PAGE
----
As for how the game is different from its previous iterations, given the Switch is less powerful than the Xbox One, PS4, and PC, it’s mostly minor adjustments to the environmental effects and a few liberties have been taken with the game’s textures. Some scenes with dramatic weather effects have been toned down, while others have had intense lighting and fog reduced. I didn’t notice much of a change at all during my playthrough, and it wasn’t until I stumbled upon this YouTube video that helped put the changes into perspective, but if you’re a stickler for resolution then you may be a bit pickier than I am. Either way, this is a very faithful port.


Like the original game, the Nintendo Switch version of Outlast 2 is definitely my favorite. It has little to no immediately discernable graphical differences and what adjustments have been made went entirely unnoticeable to someone already familiar with its previous release on PC. What makes the Switch version so great is the ability to play such an intense horror experience up close and personal in handheld mode; especially with headphones plugged in.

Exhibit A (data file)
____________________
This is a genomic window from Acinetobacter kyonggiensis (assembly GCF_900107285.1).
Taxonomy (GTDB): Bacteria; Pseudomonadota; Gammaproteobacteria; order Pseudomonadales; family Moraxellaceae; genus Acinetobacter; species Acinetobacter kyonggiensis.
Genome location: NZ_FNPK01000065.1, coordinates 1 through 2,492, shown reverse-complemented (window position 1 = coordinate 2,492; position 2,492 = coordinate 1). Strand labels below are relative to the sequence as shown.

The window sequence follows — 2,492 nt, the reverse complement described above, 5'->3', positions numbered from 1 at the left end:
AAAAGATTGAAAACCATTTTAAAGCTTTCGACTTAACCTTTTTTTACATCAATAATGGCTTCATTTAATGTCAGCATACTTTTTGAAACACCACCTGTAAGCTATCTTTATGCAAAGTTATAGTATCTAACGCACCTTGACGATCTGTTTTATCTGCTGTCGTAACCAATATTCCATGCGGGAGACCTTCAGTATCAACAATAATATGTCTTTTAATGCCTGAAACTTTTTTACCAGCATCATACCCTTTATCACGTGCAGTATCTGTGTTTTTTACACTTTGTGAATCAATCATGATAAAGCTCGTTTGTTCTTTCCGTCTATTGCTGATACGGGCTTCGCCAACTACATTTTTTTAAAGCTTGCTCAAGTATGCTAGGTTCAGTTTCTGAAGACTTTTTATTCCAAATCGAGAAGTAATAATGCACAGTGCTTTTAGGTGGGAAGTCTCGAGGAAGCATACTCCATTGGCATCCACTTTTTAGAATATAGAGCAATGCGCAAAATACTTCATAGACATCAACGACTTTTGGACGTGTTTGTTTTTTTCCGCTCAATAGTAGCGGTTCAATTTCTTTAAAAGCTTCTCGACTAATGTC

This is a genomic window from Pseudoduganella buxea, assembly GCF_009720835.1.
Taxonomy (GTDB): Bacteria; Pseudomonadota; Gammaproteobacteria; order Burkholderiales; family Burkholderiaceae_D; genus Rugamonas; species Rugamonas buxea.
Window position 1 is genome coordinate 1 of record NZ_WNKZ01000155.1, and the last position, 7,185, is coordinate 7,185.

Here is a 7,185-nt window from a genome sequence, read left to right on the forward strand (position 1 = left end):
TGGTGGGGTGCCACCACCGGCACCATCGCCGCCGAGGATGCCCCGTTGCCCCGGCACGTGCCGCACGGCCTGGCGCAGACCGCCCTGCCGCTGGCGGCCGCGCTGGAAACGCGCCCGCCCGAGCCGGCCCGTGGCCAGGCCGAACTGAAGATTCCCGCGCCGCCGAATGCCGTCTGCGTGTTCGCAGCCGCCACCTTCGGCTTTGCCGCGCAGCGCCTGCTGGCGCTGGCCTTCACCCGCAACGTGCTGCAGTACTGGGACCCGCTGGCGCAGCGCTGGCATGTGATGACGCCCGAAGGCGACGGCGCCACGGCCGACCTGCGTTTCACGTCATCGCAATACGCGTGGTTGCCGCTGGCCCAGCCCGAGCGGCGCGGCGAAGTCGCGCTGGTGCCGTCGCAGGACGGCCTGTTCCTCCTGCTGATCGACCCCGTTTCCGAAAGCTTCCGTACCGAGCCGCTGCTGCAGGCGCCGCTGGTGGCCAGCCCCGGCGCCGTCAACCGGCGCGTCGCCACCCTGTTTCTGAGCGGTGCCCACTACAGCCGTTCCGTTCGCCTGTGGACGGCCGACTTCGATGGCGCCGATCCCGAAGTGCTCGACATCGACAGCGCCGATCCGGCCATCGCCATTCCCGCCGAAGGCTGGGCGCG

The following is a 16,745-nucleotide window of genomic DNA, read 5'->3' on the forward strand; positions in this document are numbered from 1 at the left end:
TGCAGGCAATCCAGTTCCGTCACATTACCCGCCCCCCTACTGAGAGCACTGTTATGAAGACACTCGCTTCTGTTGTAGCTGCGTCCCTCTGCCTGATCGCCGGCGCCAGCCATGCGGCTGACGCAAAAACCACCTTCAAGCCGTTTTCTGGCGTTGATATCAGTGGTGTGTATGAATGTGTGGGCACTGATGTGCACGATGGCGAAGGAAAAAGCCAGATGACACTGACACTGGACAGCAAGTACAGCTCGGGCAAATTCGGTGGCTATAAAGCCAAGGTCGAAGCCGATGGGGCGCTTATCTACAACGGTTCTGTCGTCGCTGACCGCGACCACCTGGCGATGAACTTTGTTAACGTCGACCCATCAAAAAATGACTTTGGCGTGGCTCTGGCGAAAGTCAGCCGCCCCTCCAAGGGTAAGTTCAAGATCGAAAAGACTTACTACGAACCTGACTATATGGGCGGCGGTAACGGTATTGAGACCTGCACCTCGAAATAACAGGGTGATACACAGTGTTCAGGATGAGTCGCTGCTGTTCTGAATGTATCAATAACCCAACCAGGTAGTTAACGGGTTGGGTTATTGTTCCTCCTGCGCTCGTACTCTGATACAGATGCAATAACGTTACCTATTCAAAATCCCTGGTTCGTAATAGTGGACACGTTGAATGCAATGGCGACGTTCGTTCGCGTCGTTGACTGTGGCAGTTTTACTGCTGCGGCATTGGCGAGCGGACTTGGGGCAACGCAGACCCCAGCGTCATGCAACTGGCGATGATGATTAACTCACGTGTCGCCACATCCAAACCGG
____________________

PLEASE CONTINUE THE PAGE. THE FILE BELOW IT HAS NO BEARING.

If you’ve already played through Outlast 2, there isn’t much here that’s going to draw you back, though. The new Story Mode isn’t exclusive to the Switch, which went out as a free update on PS4, Xbox One, and PC. But if you’re into horror games and itching to try something new, I can’t recommend Outlast 2 enough. The storytelling is excellent (until the end), the atmosphere is nearly unparalleled, and everything is nicely intensified in handheld mode.

*a copy of this game was provided by the developer.

14 thoughts on “[REVIEW] ‘Outlast 2’ Makes a Few Adjustments and Remains Absolutely Terrifying on the Switch

  1. Story mode sounds like a great addition. I’ll often give up on a game if I suffer too many game overs. All that said, I am unlikely to buy this. Stealth isn’t my cup of tea and I am a wimp when it comes to horror.

    Liked by 1 person